• config – Retrieve and configure config file settings
  • feature – view and configure choco features
  • features – view and configure choco features (alias for feature)
  • setapikey – retrieves or saves an apikey for a particular source (alias for apikey)
  • apikey – retrieves or saves an apikey for a particular source
  • unpackself – have chocolatey set itself up
  • sync – synchronizes against system installed software – generates missing packages

To see help for each command, you can enter choco [command] -help. For example, to get help on the list command, you can type choco list help.

Also Read: 15 Best Tools For Your Windows 10 Privacy Settings Setup

List apps that can be installed by Chocolatey

The purpose of a package manager is to be able to easily install applications in Windows. To find a list of available applications to install you can use the choco list [search_keyword] command.

For example, if you want to see if Notepad++ is available as a package, you can open a Command Prompt or PowerShell console with admin rights and enter choco list notepad++.

Chocolatey will now search for available packages associated with this name and list them, as shown below.

Searching for packages

Installing programs using Chocolatey

To install apps using Chocolatey, you have to use choco install command and follow it with the supported package name.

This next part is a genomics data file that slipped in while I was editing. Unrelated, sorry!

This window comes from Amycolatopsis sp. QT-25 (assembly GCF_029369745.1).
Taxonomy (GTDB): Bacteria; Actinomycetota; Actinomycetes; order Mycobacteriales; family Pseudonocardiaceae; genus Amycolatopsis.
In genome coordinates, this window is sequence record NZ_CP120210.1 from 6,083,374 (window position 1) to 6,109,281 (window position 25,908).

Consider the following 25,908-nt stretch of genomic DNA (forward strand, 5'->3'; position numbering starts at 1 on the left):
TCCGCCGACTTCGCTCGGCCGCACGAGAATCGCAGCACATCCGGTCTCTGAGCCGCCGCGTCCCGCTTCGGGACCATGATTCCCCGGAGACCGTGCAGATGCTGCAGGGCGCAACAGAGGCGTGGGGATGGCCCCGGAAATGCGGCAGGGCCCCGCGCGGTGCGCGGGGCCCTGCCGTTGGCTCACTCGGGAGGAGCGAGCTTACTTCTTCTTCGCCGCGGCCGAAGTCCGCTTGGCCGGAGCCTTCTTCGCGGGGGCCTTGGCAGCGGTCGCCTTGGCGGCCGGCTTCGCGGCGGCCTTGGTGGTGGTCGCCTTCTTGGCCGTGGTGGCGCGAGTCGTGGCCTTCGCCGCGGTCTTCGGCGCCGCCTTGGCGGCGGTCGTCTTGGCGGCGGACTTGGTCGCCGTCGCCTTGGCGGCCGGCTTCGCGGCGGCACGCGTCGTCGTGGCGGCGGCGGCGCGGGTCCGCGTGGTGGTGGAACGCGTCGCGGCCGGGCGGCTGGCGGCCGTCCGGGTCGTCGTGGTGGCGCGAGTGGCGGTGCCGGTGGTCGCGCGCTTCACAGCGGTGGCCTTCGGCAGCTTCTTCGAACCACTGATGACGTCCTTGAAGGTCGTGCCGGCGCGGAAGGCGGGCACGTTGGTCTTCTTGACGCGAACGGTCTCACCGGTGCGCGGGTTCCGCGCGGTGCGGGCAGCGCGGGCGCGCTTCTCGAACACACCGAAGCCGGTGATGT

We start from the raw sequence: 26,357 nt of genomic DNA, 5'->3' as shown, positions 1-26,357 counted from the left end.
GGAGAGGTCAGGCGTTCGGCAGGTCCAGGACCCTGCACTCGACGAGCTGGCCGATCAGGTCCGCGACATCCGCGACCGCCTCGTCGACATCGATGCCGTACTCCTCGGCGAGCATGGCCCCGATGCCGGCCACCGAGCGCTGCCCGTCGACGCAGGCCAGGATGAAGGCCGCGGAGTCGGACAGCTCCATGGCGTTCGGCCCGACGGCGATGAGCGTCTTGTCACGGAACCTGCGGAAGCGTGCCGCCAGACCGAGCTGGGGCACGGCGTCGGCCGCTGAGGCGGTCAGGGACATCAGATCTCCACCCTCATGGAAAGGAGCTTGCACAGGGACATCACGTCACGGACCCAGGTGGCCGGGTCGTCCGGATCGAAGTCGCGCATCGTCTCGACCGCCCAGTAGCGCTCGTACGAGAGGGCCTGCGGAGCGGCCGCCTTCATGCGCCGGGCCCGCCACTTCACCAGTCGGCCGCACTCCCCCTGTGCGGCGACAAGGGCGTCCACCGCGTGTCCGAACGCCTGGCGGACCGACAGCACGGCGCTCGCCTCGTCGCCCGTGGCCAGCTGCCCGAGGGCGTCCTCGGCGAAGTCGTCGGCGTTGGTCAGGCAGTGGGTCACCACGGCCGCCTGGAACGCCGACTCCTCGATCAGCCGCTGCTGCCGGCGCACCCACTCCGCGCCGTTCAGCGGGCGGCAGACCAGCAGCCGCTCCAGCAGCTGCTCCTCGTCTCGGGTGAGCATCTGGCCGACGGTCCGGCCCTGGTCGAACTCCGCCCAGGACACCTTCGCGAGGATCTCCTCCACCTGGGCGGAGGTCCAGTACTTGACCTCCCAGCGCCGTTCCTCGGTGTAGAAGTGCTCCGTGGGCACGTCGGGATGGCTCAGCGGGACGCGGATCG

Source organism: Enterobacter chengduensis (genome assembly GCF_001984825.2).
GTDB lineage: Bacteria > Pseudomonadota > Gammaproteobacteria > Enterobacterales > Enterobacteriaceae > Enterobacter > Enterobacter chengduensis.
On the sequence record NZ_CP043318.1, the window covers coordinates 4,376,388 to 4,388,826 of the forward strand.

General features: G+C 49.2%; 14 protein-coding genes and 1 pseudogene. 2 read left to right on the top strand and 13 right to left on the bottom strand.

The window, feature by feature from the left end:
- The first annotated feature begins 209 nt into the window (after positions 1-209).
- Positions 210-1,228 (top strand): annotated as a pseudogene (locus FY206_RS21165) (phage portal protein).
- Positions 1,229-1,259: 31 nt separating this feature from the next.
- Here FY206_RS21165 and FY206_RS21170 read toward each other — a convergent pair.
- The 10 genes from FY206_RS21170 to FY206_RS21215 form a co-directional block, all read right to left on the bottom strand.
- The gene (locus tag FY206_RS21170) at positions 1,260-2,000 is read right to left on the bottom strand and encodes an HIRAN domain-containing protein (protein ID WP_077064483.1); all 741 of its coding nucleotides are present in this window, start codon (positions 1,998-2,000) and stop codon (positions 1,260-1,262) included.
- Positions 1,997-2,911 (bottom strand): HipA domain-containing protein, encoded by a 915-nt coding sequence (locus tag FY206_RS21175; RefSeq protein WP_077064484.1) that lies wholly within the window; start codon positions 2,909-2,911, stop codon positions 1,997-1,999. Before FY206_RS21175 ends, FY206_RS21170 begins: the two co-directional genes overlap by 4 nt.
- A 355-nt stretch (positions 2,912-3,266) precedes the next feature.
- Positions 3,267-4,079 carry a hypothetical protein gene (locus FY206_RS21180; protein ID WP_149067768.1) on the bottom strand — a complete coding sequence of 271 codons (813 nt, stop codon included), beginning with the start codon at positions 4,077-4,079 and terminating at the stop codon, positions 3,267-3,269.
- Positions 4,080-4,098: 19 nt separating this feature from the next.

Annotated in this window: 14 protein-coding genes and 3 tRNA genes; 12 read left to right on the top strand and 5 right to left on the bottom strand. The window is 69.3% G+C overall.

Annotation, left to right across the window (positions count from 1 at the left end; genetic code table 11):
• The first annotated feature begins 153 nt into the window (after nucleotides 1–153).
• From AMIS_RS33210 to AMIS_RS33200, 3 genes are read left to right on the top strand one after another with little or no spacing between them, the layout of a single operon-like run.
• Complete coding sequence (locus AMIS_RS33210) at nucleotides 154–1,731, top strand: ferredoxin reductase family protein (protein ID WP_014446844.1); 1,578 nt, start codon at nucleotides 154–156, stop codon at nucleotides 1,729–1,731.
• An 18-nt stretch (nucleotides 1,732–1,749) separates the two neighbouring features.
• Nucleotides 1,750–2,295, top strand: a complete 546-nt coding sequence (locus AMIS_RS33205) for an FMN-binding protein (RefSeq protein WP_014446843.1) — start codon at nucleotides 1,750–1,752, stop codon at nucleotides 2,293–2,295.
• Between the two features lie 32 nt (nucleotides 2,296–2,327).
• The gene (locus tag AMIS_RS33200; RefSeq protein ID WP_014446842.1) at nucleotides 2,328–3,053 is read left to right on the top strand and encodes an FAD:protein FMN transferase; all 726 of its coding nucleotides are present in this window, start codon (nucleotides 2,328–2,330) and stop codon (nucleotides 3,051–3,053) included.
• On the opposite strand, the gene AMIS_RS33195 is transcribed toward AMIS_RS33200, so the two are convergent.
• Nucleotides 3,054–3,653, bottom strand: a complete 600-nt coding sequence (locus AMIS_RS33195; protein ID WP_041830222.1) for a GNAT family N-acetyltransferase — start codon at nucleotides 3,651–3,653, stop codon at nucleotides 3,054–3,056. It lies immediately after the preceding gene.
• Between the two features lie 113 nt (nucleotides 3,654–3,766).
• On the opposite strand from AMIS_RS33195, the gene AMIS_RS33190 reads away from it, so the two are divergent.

In the example below, we’re using Chocolatey to install Notepad++ by entering the choco install notepadplusplus command.


Chocolatey will now download and install the program on your computer. When installing the program, you may be prompted to run various scripts to finish the installation, which should be allowed.

It is also possible to install multiple apps at the same time by separating them by spaces. For example, to install Notepad++ and 010Editor at the same time, you would use the following command:

choco install notepadplusplus 010editor

To keep programs updated, you can routinely enter the following command to check for new versions of install packages and update them.

choco outdated

Uninstall programs using Chocolatey

Just like you can install Windows 10 applications with Chocolatey, you can also uninstall them with the choco uninstall [package] command.

For example, to uninstall the Notepad++ application, you can enter the choco uninstall notepadplusplus command.

Uninstalling a program

Upgrading Chocolatey

Chocolatey is commonly updated with new features and bug fixes, so it is essential to keep it updated with the latest version.

The update can be done via the command line using the “upgrade” command:

choco upgrade chocolatey

Change the default install directory

Fortunately, Chocolatey also allows you to change the default installation directory, so that you can install the program in the location of your choice.

For MSI-based installers, you can use the command -ia "INSTALLDIR=""D:\Program Files""" in cmd.exe

If you want simpler and greater control over the directory, you must have a licensed edition of Chocolatey (Pro and/or Business).

If you have the licensed editor, you can use the --install-directory=value command to change the directory where an application is installed.

Uninstall Chocolatey

If you don’t like Chocolatey for whatever reason, you can uninstall it by following these steps:

  1. Close PowerShell or Command Prompt window.
  2. Open Explorer and head to C:\ProgramData\chocolateyChoco
  3. Simply delete the files contained in the folder, and Chocolatey will stop working.

If you’re unable to find the installation path, use command $env:ChocolateyInstall